The impact of loneliness on mental- and physical health
Loneliness is a subjective, negative feeling resulting from a mismatch between desired and achieved levels of social contact (Perlman & Peplau, 1981). Research shows that loneliness can have a detrimental effect on individual’s mental and physical health (Nyqvist et al., 2016; Steptoe et al., 2013; Forsman et al., 2011), leading to an accelerated risk of depression (Cacioppo et al., 2006), cognitive decline (Donovan et al., 2017; Kuiper et al., 2015), heart disease, stroke (Valtorta et al., 2016) and premature death (Holwerda et al., 2016; Tabue Teguo et al., 2016).
Factors related to loneliness amongst seniors
Like other groups, seniors feel lonely for various reasons. Diminishing health (Barstad & Sandvik, 2015), the loss of a partner and living alone (Thorsen & Clausen, 2017). Fear of disturbing busy family members are also factors associated with loneliness (Hagen, 2011; Greenhalgh et al., 2013). Studies, however, show that the size of seniors social network does not impact their feelings of loneliness. Whereas expectations do, and especially so the expectations of the quality of relations with family and close friends (Thorsen & Clausen, 2017; Greenhalgh et al., 2013).
Seniors using ICT report feeling less isolated due to the connections they make with relatives and friends
A meta-analysis of studies looking at the effect of information and communication technology (ICT) in reducing loneliness and social isolation, conclude that communication technology increases both the quality and quantity of contact between seniors and their loved ones. Moreover, mastering ICT products increases the seniors self-confidence. They feel “connected to information”, “young” and “part of the modern generation” (Chen et al., 2016; Ages 2.0, 2015).
Research furthermore shows that when ICT is used to maintain contact with family and friends it can lead to a decline in loneliness, depression and an increase in overall well-being. Video-calls have for example been shown to have long-term effects in alleviating both depressive symptoms and loneliness of residents in nursing homes (Tsai et al., 2010; Tsai et al., 2011).
Many seniors are unable to use generic communications technology
The literature suggests that seniors are part of the digital divide; a distinction made between those who do and those who do not adopt technology (Mitzner et al., 2010). At No Isolation, we estimate that as many as 15,6 million EU citizens 75 years and over are not online due to either physical barriers like visual impairment or lack of comfort with using technology. Generally, current literature shows that seniors are open to using technology, but that there are interface barriers to use (Vaportis, 2017, Geriatrisk sykepleie, 2018). Very few products are tailored for people with zero to limited digital skills, and they struggle with anything from buttons (Vaportis, 2017), too many features (Mitzner et al., 2010), safety concerns (Mitzner et al., 2010), or that touchscreen designs are incompatible for elderly users (Culén & Bratteteig, 2013). One study showed that after 4 months of learning how to use a tablet, half of the senior participants were still not able to perform specific tasks (Alvseike & Brønnick, 2012). As many seniors have little knowledge of technology and tablets, use is dependent on the care personnel taking responsibility and control over the activity (Geriatrisk sykepleie, 2018).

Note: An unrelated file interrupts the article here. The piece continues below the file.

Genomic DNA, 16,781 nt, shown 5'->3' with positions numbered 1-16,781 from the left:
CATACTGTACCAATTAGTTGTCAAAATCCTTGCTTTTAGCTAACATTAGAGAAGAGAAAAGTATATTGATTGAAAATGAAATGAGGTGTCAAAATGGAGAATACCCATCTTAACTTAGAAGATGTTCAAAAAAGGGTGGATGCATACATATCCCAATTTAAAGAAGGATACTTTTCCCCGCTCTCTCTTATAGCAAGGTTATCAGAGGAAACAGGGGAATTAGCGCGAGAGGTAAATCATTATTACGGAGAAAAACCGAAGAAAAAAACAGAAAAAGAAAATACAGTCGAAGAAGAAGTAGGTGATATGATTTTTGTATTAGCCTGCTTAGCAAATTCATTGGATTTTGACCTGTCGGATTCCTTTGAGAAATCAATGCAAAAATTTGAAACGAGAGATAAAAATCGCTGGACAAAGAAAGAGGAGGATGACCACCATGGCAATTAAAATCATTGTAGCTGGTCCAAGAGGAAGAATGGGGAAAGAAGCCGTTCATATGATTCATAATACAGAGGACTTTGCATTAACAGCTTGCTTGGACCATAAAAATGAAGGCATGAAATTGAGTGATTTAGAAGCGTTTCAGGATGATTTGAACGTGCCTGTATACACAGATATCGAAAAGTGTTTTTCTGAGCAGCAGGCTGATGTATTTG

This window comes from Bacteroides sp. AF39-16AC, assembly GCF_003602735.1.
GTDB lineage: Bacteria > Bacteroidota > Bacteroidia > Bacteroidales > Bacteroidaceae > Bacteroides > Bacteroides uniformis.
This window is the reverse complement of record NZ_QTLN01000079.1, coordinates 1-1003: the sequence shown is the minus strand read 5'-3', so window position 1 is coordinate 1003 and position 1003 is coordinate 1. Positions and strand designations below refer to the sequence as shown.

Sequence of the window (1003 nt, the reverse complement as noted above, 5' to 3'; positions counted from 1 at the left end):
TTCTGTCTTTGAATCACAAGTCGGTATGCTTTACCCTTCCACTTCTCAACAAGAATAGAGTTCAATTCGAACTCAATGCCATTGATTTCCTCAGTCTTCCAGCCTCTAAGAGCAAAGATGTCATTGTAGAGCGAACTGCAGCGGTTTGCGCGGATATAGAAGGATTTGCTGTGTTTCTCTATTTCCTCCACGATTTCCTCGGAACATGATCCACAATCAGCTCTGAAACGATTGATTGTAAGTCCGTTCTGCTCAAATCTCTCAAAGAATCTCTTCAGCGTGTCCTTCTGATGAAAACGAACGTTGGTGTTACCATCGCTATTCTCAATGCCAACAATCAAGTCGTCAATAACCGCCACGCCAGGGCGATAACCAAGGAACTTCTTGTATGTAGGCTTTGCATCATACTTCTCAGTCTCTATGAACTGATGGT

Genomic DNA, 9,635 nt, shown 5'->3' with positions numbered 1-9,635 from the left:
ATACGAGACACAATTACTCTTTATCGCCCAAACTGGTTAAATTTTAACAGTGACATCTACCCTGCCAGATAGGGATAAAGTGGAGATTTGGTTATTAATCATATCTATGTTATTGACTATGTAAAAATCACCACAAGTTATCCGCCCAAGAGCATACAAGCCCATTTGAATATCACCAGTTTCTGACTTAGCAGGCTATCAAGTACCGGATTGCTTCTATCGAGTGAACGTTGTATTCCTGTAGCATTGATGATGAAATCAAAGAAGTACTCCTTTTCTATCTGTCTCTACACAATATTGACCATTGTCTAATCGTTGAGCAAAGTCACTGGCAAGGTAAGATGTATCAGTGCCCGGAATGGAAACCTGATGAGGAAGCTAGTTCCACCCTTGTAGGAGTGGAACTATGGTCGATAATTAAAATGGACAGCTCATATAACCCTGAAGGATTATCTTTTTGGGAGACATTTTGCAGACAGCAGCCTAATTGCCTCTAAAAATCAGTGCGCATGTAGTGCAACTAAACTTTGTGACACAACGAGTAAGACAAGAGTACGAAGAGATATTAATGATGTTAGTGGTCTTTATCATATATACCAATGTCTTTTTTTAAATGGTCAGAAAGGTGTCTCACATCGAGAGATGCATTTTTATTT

Observations on the users of Komp
As of July 2021 there are close to 7000 seniors in Norway, The U.K., Sweden, Denmark and The Netherlands using Komp to stay in touch with their families, and Komp has been part of more than 10 pilots. Testimonials from our users' evidence that Komp's simplicity and user friendliness ensure that the users do not need to expand their technological skills. Users attest that “I didn’t think it would be this easy, you only turn it on and off” and that “I was not nervous about trying when I heard there was only one button”.
Equally important, the product has a positive impact on their well-being. The Komp-users tell that “it's lovely to see my grandchildren and great grandchildren”, that Komp has “impacted my day-to-day life”, “made me feel seen by my family” and “eased my feelings of loneliness”. While this is the case, Komp has not replaced established communication practices, such as telephone and face-to-face contact, but instead prompted the contact and given the families more to speak about (Brænden et. al, 2018).
Komp is currently part of several university research projects, that are looking into various aspects of the products effect on seniors and their families.
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